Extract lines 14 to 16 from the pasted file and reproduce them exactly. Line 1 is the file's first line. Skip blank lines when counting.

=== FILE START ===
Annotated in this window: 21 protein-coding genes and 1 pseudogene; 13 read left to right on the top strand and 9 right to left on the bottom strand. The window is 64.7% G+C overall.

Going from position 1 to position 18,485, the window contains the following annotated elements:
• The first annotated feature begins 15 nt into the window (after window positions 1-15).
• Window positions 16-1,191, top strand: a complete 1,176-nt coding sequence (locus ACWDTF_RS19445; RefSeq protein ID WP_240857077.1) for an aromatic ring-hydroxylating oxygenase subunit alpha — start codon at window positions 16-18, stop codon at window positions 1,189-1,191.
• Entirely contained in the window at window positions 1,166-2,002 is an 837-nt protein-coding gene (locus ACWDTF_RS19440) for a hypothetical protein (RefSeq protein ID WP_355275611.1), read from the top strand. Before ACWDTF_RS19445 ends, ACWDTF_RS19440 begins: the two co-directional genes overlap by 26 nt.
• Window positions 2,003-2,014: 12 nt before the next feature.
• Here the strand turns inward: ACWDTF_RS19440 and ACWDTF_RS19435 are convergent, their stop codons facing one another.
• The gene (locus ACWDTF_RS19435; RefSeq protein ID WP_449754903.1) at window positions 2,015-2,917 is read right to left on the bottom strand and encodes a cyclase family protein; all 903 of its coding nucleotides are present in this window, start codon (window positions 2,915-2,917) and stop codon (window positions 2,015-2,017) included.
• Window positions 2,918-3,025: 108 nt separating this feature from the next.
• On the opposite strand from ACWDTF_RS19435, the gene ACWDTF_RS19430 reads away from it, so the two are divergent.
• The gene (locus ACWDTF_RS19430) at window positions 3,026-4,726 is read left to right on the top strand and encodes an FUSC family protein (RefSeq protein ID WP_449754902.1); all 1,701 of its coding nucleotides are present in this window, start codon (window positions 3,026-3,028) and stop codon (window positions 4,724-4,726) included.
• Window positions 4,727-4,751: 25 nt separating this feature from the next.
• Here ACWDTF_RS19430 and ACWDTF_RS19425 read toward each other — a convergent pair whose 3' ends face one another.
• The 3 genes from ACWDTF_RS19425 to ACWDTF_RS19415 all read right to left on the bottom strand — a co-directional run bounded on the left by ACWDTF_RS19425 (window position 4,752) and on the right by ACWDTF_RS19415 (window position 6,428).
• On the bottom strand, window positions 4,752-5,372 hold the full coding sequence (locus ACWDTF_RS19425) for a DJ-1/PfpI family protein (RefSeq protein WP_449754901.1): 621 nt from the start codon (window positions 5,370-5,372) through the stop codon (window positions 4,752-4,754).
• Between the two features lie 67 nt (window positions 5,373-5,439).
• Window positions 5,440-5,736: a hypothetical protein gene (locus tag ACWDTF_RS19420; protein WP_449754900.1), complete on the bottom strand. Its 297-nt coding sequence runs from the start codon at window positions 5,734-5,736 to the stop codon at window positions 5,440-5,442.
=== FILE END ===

• The 3 genes from ACWDTF_RS19425 to ACWDTF_RS19415 all read right to left on the bottom strand — a co-directional run bounded on the left by ACWDTF_RS19425 (window position 4,752) and on the right by ACWDTF_RS19415 (window position 6,428).
• On the bottom strand, window positions 4,752-5,372 hold the full coding sequence (locus ACWDTF_RS19425) for a DJ-1/PfpI family protein (RefSeq protein WP_449754901.1): 621 nt from the start codon (window positions 5,370-5,372) through the stop codon (window positions 4,752-4,754).
• Between the two features lie 67 nt (window positions 5,373-5,439).